Domestic adventures today. Have you ever tried to use a washing machine when the only instructions (and all the button labels) are in Japanese? It is not easy. Thinking all was done I firmly pressed the button that I had finally figured out, opened the door. Out came half of Niagra falls. When I had picked my jaw up off the floor, I shut the door again. Luckily they provide VERY absorbent bath towels here, and the floors are spotless. Even cleaner now.

I gave up and went to the desk to plead for English instructions. The staff were delighted to help and handed over not only english instructions for the washing machine AND the microwave (that should move me off the one button repetoire I had stuck on with the microwave!) Instructions were very clear. However I still ended up with dripping clothes so I hand wrung them in the basin and hung them out on the string that I tie my yoga mat up with.

Finally out shopping to Tenjin. Very expensive so mostly confined myself to window shopping. An interesting experience when in many cases it is hard to know what is being sold unless you can see inside the packaging.

Fukuoka Congress Centre 

Later I met Dave at the conference centre and we went to see the port area nearby

 Scientists in front of the tower at the port

 and from there to the amazing Canal City, a new shopping centre and area for nightlife. What a place. They have a whole (LARGE) shop just dedicated to Pokemons! And a “monument” to the baseball team.

Pokemon Centre

Hawks 

(sorry shots below are sideways due to lack of image processing time – just twist your neck for me….)

 Canal City

The locals come in droves mostly on their bikes,

Bikes around Canal City

and enjoy entertainment, good food and shopping. Late home (about 10pm, the city was still buzzing!) and we have to be up early because we are going to Nagasaki tomorrow. Our hotel has florescent modern art as part of the decoration, shows up really well at night…

Florescent art in the passageways

What a wonderful day, today…alone and wandering through beautiful places, no one expecting me, no rush to get from A to B. Just doing what I want to. I took the subway four stops down to Ohori Park, a green oasis and lake in the city madness, well loved by joggers and dog-walkers. And cyclists, of course.

Cyclists at Ohori park

The park has a lake in the centre, and there is a running track about 2km long around the lake. Lots and lots of people enjoying the outdoors. There is a series of bridges and islands which allow you to cross the lake if you don’t want to go round. Some places you can even fish.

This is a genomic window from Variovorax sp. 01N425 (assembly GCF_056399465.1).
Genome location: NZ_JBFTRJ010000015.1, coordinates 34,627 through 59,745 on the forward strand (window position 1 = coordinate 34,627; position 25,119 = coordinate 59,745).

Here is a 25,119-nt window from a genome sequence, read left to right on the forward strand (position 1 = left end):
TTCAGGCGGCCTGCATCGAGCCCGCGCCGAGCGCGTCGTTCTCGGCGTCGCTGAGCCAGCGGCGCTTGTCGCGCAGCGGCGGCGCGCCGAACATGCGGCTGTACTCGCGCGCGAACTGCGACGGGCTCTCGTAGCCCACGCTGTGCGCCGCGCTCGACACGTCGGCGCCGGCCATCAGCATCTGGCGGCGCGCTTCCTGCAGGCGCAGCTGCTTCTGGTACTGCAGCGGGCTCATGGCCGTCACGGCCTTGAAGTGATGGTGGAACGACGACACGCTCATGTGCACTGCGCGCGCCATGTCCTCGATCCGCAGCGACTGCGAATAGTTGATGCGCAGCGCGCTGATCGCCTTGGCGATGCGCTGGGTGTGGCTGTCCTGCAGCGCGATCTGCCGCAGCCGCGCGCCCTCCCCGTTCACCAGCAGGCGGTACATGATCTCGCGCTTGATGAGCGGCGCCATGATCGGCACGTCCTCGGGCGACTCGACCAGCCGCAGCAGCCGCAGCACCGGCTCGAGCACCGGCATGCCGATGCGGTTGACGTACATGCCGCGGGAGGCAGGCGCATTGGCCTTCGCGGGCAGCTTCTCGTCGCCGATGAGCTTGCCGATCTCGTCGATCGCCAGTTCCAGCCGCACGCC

Map of Ohori park

Tucked away in one corner is the most wonderful Japanese Garden, round every corner pure poetry in the trees, water, stones. OK, I know you all think I’m mad, but there’s a lot to be said for the timeless silence of these things. I had the garden all to myself, or else the other visitors there were amazingly discreet. The cool shade was wonderfully contrasted with another blisteringly hot day.

Japanese garden at Ohori park

Waterfall in the Japanese Garden

Of all the trees in the garden only one was going into Autumn colours…I would love to see this garden when they all change to brilliant red.

One tree turning

I’m beginning to realise this sun is worse than the African sun! No wonder all the Japanese women carry umbrellas and wear hats everywhere they go. They have lovely skin and have learned how to keep it that way.

Fukuoka Art Gallery

Finally to the Art Gallery right next door to the Japanese Garden. Some ancient and some modern. I went quickly past most of the modern. Why does it make me feel rather despairing? Whereas the ancient works are inspiring. Maybe I’m just really old fashioned.

I discovered a whole new school of artists I had never heard of, Japanese artists who parallel the impressionists of the West. Their work is amazing.  Many of them paint on silk using very difficult natural materials; also on gold leaf. Tomita Keisen, Imanaka Soyu, Mizukami Taisei. No photos allowed obviously but I found some of their works afterwards on the internet:

Japanese artists

 This is by Ikegami Shuho.

Tomita Keisen

This by Tomita Keisen. Gotta go now Dave downstairs ringing to come in…